Updated: May 1, 2020
Spending more time at home, and with an entire day to fill up means only one thing... more afternoon naps! With more afternoon naps, it's more important than ever that you know how your pillow may be causing pain or tension in your neck.
First things first, I should point out that there are many factors that can contribute towards neck and shoulder pain. For the purposes of this blog, we will be focusing on sleep-related neck and shoulder tension.
If you are experiencing persistent neck pain, getting headaches regularly, or you are noticing pins and needles, numbness or weakness in one or both of your arms, it is essential that you speak with your Osteopath or other medical professional to help establish the cause of these symptoms.
What is the best sleeping position for neck pain?
Your sleeping position can have a significant impact on the structures of your neck, so choosing the correct position to sleep in is key. Sorry for all you front sleepers, the best position to help prevent neck issues is either laying on your side, or on your back.
A neutral neck is a happy neck
You can't control what you do whilst you're asleep, but you can make sure that you start off with your neck in a neutral position. A neutral position is where all of the joints are aligned and the muscles are in a relaxed state. The problem that front sleepers have, is that the head and neck have to rotate one way (in order to breathe... which is preferable). This creates a lot of neck joint compression on the side the head is rotated to, and will mean a prolonged overstretch to the muscles on the opposite side of the neck. You may or may not experience pain doing this occasionally, but this type of sleeping position will likely cause issues longer term.... so if you're a front sleeper, stop it.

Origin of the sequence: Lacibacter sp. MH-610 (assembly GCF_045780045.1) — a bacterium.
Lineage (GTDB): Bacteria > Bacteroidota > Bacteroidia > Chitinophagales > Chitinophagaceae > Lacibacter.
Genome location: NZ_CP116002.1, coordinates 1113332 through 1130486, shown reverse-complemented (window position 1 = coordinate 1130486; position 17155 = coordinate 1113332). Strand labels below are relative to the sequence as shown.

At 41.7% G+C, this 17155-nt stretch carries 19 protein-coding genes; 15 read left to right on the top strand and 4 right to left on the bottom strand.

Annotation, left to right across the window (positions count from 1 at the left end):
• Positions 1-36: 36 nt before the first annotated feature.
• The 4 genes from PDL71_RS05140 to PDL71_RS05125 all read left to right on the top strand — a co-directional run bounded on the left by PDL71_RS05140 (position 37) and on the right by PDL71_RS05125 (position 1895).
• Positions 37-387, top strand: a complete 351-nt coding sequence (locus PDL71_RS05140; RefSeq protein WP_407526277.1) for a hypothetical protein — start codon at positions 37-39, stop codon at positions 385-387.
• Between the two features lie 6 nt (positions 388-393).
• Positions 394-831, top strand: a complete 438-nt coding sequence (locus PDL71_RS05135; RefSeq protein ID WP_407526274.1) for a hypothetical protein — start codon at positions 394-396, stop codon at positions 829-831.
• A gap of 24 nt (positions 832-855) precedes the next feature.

For all of you back and side sleepers, well done. If you sleep on your back, try using a fairly flat pillow that naturally supports the arch of your neck.
A study in 2017 showed that sleeping on your back with one arm resting by your side, and the other by your head increased muscle activity in the neck muscles significantly (Won-Hwee Lee & Min-Seok Ko, 2017). With this in mind, try keeping your arms either by your side or resting them across your chest so that these muscles remain relaxed whilst you are sleeping.
Side sleepers, keep in mind that you're trying to maintain that neutral neck position. Despite how many times my patients ask me for a pillow recommendation, there is no 'one size fits all'. The focus should be on ensuring that the pillow fits nicely in to the arch of your neck, so that your head is neither dropping down towards the bed, or being lifted up too high.
If you can, get someone to see whether your head and neck position are in that neutral position when laying on the pillow. If you are a solo quarantiner, you may have to try getting creative with the photo timer on your phone.
If you are experiencing persistent neck pain or are getting others symptoms that you are worried about, please get in touch and I may be able to help you.
Good luck and sleep well
firstname.lastname@example.org Instagram - Bencohenosteo